Investors could see a sentiment shift once clarity and confidence emerge, of things getting under control, as markets are already offering lucrative valuations
India is facing a challenge from coronavirus, both socially and economically. Social distancing or suppression strategy, which is in force currently, is likely to yield benefits in slowing down the spread of the virus.
The model which is being adopted now, both globally and in India, is to contain the spread, get to know the number of people infected, build healthcare capacity to match infection rates and reduce it to manageable levels.
Alongside this, countries are also estimating the economic damage caused by lockdowns to provide equivalent or larger stimulus, so as to minimize hardships faced by citizens. This seems to be the consensus on which, markets are currently working.
Many governments in conjunction with their respective central banks have deployed a stimulus between 5-10 percent of GDP (estimating the loss in output), due to lockdown measures.
This has caused markets to de-rate in valuations and also discount a crack in earnings. The accelerated decline in the stock markets in March’20 is probably because of the mounting uncertainty about the duration of the lockdown, globally.
This has caused markets to de-rate aggressively and also price-in deeper earnings decline, probably split between these two aspects equally.
What could change?
Historically, most economic crises have been caused by excesses in some segments of financial markets, which in turn, have percolated into the economy.
Either it is the central bank’s policy of raising short-term rates too fast or some hot sector crashing after a reality check on expectations or sometimes a reversion to the mean in overall valuations of the markets.
The current crisis, however, is a medical problem that is being tackled by voluntary quarantine that is resulting in a sharp contraction. It is flowing from the economy to markets and not the other way around.
This is also a reason given which, many people expect the economy to witness a sharp recovery, once we get a grip on the virus.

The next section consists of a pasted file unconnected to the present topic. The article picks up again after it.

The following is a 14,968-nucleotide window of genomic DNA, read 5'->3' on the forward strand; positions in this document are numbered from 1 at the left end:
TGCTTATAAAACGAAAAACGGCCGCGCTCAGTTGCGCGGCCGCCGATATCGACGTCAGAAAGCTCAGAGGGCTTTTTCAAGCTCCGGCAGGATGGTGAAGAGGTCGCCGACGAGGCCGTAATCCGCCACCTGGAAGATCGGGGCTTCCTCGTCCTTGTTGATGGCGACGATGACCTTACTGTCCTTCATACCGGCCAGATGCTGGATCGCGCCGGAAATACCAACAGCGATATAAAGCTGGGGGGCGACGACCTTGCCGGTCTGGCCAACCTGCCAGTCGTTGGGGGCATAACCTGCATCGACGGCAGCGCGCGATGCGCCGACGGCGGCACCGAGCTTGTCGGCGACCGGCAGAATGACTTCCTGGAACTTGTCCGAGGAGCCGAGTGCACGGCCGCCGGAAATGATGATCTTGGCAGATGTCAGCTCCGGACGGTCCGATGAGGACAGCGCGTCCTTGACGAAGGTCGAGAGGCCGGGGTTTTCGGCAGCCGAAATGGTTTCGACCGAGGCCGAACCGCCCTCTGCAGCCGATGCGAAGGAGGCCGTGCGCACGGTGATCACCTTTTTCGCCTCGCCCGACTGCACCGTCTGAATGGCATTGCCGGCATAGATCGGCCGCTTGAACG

This can be the case, only if and when the lockdown is lifted and the economy is given enough support by the government, to come back online. This remains, a work in progress.
What could we do?
The solution lies in the usage of technology. India has an attractive array of options to use technology to find solutions. The deep penetration of Aadhar, mobile banking, and internet usage, could help authorities in mapping out a solution, containing the spread of the virus.
If we keep aside the moral question of the ‘surveillance state’, because the problem to tackle is about humanity as a whole, we have the required infrastructure to make effective changes.
In specific focus areas or high-risk clusters, the government can use data from mobile phones, social networks or Aadhar, to ascertain citizens’ movements and visit patterns to deploy healthcare professionals to target those who pose highest to lowest risk, in the current scenario.
This can help the government to trace, test and quarantine people in clusters and stop any possibility of community spreads. The government’s effort to get this crisis under control is like fighting a battle on multiple fronts. Healthcare, economic and social aspects, could very well benefit from a powerful dose of technology-led disruption.
Investors could see a sentiment shift once clarity and confidence emerge, of things getting under control, as markets are already offering lucrative valuations.
More than 54 percent of the universe of stocks that we track, are trading in the bottom thirty percentile of valuations, nearing the total decimation last seen in the market crash of 2008.
Such valuation levels should be utilized to up one’s equity preferences in small chunks, during the course of correction. In such times, investors should protect their emotional, financial and intellectual capital, by using a staggered approach to investing. The fruits of such poise in investing, usually are beneficial.
(The author is Chief Market Strategist, Edelweiss Wealth Management)
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